Not too long ago, I read a great book that’s part of an intriguing series.  The book was The Pixies’ Doolittle (33 1/3) by Ben Sisario.  I’m a big fan of the Pixies and Doolittle is right up there with my all time favorite albums (though I do like the earlier Pixies albums a little better).  But this is not just about the Pixies. This book is part of a series that deconstructs well known albums from the past several decades.  This was my first foray into the series, and it will not be the last.

It’s really interesting to get behind the scenes and see how the musicians put the album together, one song at a time.  I found the book to be really inspiring as any good documentation about an artistic process is bound to get the creative juices flowing.  In this book, primarily through interviews with Black Francis, the reader is brought into the world of late-80s Boston when the Pixies were young and starving and at the peak of their creative abilities.  It’s also oddly compelling to listen to the story as told by Frank Black so many years later, driving around Oregon in a very different life.

Each song on the album is deconstructed – the thoughts behind the lyrics, the decisions about the instruments, the sound and the recording sessions that captured it all.  It’s also a good look into the recording industry at a high-level and can give outsiders like me an appreciation for the role of the record producer.  I especially enjoyed reading the book alongside my iPod, so that I could listen to the track, read about it, and then listen a few more times picking up the newly discovered little gems that I’d read about.

I have had an interest in music for most of my life, and lately I’ve been interested into the mechanics behind the albums that I’ve grown up with.  I’ve watched documentaries about tours and bands and the making of albums like Nirvana’s Nevermind or Pink Floyd’s The Dark Side of the Moon (both of these documentaries I found in the used DVD section of Amoeba records). The 33 1/3 series provides an excellent read for so many albums that are of interest to me – and at such a small size, and easy-to-digest chapters (organized around the tracks) these books are no brainers for short commutes or moments that would otherwise be spent wasted.

Celebtiry Gossip

A few friends from StubHub left a while ago to start their own venture; a “Stealth Mode” startup as they’re known around here.  I was recently reminded that this is not all that common a phrase outside of the Silicon Valley world, and it can sound a little rediculous.  But, compeition is fierce around these parts, and it is important for people to play their cards close to the chest until they’re ready to reveal their hand.

My friends have recently announced their idea, along with their site, to friends and family.  It’s a “soft-launch” approach that allows them to test the waters before broadcasting out about the site’s existence.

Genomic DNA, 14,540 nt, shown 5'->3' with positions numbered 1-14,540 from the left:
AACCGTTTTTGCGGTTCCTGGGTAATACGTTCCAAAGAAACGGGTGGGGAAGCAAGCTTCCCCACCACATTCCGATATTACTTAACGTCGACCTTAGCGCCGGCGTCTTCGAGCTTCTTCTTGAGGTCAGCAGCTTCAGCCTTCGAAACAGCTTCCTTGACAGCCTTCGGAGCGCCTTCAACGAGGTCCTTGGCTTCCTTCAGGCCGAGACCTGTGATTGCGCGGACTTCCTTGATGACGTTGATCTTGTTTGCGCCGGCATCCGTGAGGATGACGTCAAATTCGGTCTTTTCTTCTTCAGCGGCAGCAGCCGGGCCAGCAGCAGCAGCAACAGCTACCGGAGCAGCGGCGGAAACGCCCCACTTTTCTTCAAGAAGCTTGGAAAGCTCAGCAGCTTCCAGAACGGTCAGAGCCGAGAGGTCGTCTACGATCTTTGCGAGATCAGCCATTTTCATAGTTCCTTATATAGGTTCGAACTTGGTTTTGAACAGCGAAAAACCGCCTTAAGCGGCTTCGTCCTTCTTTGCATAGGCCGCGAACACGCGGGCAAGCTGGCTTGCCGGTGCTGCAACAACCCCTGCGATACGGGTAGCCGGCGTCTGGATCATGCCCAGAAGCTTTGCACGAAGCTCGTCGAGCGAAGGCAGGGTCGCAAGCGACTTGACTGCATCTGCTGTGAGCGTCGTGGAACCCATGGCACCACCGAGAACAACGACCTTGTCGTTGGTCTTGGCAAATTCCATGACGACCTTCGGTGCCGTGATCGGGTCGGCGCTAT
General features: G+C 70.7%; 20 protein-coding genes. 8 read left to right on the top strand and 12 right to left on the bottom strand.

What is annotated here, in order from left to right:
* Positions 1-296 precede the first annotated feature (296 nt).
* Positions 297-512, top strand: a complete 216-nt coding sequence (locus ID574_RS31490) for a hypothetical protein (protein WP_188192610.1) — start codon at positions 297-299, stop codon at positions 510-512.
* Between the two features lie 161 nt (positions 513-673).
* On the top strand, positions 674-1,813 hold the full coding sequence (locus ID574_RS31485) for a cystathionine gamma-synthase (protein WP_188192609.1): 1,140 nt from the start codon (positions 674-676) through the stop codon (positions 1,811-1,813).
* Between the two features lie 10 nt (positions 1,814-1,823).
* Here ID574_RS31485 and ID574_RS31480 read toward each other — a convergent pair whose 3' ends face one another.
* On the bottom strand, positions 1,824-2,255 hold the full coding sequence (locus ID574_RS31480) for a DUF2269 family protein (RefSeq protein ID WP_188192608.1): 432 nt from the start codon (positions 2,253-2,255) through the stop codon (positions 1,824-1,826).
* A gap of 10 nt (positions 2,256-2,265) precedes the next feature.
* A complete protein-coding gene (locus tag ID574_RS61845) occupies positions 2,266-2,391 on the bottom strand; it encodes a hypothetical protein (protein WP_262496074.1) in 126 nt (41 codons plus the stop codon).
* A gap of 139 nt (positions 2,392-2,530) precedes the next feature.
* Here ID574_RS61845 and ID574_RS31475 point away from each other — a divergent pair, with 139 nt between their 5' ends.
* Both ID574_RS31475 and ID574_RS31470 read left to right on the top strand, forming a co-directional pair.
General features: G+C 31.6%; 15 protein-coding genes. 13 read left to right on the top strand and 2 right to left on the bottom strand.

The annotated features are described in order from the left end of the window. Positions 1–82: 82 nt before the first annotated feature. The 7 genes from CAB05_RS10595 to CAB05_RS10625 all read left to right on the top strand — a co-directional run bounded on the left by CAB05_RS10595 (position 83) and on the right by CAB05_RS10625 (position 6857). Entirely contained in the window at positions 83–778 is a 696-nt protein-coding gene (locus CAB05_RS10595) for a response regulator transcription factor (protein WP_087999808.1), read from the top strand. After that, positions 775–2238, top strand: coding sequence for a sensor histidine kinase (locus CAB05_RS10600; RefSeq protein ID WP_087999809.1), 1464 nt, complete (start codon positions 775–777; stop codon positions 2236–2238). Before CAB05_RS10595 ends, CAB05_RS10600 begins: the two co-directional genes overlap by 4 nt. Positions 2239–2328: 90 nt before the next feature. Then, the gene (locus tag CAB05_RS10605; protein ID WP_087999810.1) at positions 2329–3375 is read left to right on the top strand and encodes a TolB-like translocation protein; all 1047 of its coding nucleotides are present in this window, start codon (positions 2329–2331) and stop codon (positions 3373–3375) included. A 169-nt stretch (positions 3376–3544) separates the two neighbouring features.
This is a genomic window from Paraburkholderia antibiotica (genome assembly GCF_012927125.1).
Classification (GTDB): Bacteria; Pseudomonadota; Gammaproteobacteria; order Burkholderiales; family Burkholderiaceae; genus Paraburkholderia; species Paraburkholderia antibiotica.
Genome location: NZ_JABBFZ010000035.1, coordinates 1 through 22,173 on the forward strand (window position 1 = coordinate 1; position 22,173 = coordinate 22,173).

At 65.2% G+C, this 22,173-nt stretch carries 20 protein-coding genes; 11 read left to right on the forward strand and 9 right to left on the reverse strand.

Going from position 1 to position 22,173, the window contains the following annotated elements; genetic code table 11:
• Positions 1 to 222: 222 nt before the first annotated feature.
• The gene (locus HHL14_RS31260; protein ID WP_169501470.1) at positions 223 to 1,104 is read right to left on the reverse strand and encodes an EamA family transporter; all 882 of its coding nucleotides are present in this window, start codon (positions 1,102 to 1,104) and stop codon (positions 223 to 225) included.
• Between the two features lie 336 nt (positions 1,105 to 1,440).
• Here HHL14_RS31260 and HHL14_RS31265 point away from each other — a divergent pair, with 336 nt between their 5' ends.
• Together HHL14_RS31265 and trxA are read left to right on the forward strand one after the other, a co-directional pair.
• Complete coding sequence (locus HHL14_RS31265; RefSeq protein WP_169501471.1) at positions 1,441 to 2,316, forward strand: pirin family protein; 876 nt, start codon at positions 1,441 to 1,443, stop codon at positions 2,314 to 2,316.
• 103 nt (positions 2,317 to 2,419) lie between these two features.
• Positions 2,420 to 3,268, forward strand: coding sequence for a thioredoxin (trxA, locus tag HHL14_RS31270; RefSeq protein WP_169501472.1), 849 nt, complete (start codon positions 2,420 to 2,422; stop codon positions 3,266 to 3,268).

From their announcement:

Noozler ( is a community website that provides unique views on the celebrity news landscape.

It’s a pretty interesting idea.  There are all sorts of sites out there with not a lot of aggregation.  And this is (coments about our civilization’s decline aside) a topic area that is showing a ton of growth.  There are all sorts of new faces in this scene, some are just individuals who have made a name for themselves, some are media companies, but the problem with most of these sites is that the sites themselves take on celebrity personalities and celebrity status, and nowhere is there a real community where no single entity is taking center stage.

This is where Noozler can really excel.  By providing an up-to-date aggregation of information from disparate sources, providing context around the latest announcements, along with a community experience not lorded over by some larger-than-life celebrity, it can succeed as a place where people come to get their celebrity fix.

I have to give Kudos to the team as well for launching the site.  Picture someone walking through a modern art museum with their murmurs of “I coud do that.”  Yeah, but the point is, you didn’t.  And there’s something to be said for the guy who did.  Which is not to say that I think what they’ve done is easy – there’s a lot of underlying technology that makes the site tick that’s pretty impressive – it’s more to give credit to the execution.  It’s one thing to come up with the idea (“I could do that”  … (with generous assumptions you could come up with the idea in the first place…)), it’s a whole other thing to buckle up and get ‘er done.

That these guys gave up their paying jobs, got motivated day-by-day not to sit around and watch tv, and built this site from just a rough idea, is really an achievement.  And to think; this is just where it begins.